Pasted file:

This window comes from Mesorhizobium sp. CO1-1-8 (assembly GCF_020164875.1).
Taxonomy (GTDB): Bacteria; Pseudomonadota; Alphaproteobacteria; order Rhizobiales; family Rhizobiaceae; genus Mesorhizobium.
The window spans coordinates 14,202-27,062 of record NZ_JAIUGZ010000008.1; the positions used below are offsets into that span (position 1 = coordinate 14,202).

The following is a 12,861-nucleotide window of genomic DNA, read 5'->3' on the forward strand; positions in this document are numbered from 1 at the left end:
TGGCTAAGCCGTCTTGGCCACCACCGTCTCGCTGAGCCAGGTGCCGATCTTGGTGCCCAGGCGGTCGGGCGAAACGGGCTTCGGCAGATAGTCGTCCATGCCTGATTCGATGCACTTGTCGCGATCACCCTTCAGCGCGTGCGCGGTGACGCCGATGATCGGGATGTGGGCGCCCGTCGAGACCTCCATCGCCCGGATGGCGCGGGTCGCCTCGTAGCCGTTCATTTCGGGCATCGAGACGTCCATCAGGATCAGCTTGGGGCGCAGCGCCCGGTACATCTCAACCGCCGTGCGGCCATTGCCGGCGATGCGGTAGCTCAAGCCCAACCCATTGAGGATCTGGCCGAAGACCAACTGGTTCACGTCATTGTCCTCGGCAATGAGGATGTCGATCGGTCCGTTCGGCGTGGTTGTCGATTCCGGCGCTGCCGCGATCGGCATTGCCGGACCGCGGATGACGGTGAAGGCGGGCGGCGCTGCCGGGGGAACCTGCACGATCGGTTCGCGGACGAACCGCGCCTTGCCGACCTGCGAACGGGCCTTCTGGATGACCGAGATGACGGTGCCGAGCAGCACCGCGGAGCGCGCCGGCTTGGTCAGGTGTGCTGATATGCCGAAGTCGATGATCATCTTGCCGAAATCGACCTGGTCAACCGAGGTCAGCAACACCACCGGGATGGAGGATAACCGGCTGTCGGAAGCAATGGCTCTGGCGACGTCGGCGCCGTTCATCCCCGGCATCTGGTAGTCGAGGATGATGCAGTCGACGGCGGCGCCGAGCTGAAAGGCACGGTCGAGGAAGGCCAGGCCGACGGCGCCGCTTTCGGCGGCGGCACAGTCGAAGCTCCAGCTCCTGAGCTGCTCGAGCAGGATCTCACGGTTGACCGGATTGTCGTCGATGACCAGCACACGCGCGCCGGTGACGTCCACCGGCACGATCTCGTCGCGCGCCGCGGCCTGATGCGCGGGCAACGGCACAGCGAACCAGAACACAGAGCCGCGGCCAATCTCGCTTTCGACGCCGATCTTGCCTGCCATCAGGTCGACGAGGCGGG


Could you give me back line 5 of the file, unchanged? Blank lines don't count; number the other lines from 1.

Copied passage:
TGGCTAAGCCGTCTTGGCCACCACCGTCTCGCTGAGCCAGGTGCCGATCTTGGTGCCCAGGCGGTCGGGCGAAACGGGCTTCGGCAGATAGTCGTCCATGCCTGATTCGATGCACTTGTCGCGATCACCCTTCAGCGCGTGCGCGGTGACGCCGATGATCGGGATGTGGGCGCCCGTCGAGACCTCCATCGCCCGGATGGCGCGGGTCGCCTCGTAGCCGTTCATTTCGGGCATCGAGACGTCCATCAGGATCAGCTTGGGGCGCAGCGCCCGGTACATCTCAACCGCCGTGCGGCCATTGCCGGCGATGCGGTAGCTCAAGCCCAACCCATTGAGGATCTGGCCGAAGACCAACTGGTTCACGTCATTGTCCTCGGCAATGAGGATGTCGATCGGTCCGTTCGGCGTGGTTGTCGATTCCGGCGCTGCCGCGATCGGCATTGCCGGACCGCGGATGACGGTGAAGGCGGGCGGCGCTGCCGGGGGAACCTGCACGATCGGTTCGCGGACGAACCGCGCCTTGCCGACCTGCGAACGGGCCTTCTGGATGACCGAGATGACGGTGCCGAGCAGCACCGCGGAGCGCGCCGGCTTGGTCAGGTGTGCTGATATGCCGAAGTCGATGATCATCTTGCCGAAATCGACCTGGTCAACCGAGGTCAGCAACACCACCGGGATGGAGGATAACCGGCTGTCGGAAGCAATGGCTCTGGCGACGTCGGCGCCGTTCATCCCCGGCATCTGGTAGTCGAGGATGATGCAGTCGACGGCGGCGCCGAGCTGAAAGGCACGGTCGAGGAAGGCCAGGCCGACGGCGCCGCTTTCGGCGGCGGCACAGTCGAAGCTCCAGCTCCTGAGCTGCTCGAGCAGGATCTCACGGTTGACCGGATTGTCGTCGATGACCAGCACACGCGCGCCGGTGACGTCCACCGGCACGATCTCGTCGCGCGCCGCGGCCTGATGCGCGGGCAACGGCACAGCGAACCAGAACACAGAGCCGCGGCCAATCTCGCTTTCGACGCCGATCTTGCCTGCCATCAGGTCGACGAGGCGGG